Short-interval intracortical inhibition as a function of inter-stimulus interval: Three methods compared

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  • Hatice Tankisi
  • Bülent Cengiz, Gazi University Faculty of Medicine
  • ,
  • James Howells, Sydney Medical School - Central, University of Sydney, Edward Ford Building A27, The University of Sydney, NSW 2006, Sydney, AUSTRALIA.
  • ,
  • Gintaute Samusyte, Lithuanian University of Health Sciences
  • ,
  • Martin Koltzenburg, UCL Queen Square Institute of Neurology
  • ,
  • Hugh Bostock, UCL Queen Square Institute of Neurology

BACKGROUND: Short-interval intracortical inhibition (SICI), as measured by threshold-tracking as a function of inter-stimulus interval (ISI), has been proposed as a useful biomarker for amyotrophic lateral sclerosis (ALS), but its relationship to conventional amplitude measurements has not been established.

METHODS: Serial tracking of SICI at increasing ISIs from 1 to 7 ms (T-SICIs) was compared in 50 healthy control subjects with the same ISIs tracked in parallel (T-SICIp), and with conventional amplitude measurements (A-SICI). For T-SICIp and A-SICI, pairs of conditioning and test stimuli with different ISIs were pseudo-randomised and interspersed with test-alone stimuli given at regular intervals. Thresholds were estimated by regression of log peak-to-peak amplitude on stimulus.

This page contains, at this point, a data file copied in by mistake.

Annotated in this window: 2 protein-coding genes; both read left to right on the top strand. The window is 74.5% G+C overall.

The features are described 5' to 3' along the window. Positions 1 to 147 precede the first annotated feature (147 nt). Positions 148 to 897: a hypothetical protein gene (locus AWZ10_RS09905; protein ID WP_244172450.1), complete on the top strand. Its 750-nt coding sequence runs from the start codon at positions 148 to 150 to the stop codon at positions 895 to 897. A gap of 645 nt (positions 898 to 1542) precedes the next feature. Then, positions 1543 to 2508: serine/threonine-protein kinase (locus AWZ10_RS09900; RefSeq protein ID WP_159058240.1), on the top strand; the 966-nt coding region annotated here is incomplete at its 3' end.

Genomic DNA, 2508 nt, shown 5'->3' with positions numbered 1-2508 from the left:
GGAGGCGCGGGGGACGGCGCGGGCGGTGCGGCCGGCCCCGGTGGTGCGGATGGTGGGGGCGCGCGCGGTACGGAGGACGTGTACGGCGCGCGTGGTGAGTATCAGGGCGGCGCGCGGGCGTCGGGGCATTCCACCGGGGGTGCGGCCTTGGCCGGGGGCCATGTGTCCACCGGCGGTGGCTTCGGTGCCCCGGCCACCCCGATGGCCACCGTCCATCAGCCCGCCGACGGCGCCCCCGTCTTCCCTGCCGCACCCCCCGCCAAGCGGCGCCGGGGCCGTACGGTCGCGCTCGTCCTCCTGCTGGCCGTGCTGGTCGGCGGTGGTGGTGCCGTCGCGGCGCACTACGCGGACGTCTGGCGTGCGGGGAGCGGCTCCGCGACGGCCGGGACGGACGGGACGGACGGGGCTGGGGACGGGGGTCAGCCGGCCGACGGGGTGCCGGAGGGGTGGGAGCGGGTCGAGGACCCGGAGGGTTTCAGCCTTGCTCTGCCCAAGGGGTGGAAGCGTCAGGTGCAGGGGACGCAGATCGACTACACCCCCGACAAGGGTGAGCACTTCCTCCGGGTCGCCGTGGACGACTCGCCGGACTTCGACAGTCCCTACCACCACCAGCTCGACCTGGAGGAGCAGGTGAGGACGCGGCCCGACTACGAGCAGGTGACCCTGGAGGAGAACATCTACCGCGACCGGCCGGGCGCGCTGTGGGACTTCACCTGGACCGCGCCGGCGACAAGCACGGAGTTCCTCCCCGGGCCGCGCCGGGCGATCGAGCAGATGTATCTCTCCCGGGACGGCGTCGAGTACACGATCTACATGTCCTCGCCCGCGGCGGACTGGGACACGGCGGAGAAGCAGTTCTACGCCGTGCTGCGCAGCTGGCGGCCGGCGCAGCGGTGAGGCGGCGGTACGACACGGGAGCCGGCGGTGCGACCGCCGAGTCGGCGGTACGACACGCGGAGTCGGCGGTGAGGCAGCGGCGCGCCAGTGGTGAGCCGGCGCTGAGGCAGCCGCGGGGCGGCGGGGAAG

RESULTS: T-SICIp and A-SICI were closely related: a ten-fold reduction in amplitude corresponding to an approximately 18% increase in threshold. Threshold increases were greater for T-SICIs than for T-SICIp at 3.5-5 ms (P < 0.001). This divergence depended on the initial settings and whether ISIs were progressively increased or decreased, and was attributed to the limitations of the serial tracking protocol. SICI variability between subjects was greatest for T-SICIs estimates and least for A-SICI, and only A-SICI estimates revealed a significant decline in inhibition with age.

CONCLUSIONS: The serial tracking protocol did not accurately show the dependence of inhibition on ISI. Randomising ISIs gives corresponding SICI measures, whether tracking thresholds or measuring amplitude measurements. SICI variability suggested that A-SICI measurements may be the most sensitive to loss of inhibition.

Original languageEnglish
JournalBrain Stimulation
Pages (from-to)22-32
Number of pages11
Publication statusPublished - Jan 2021

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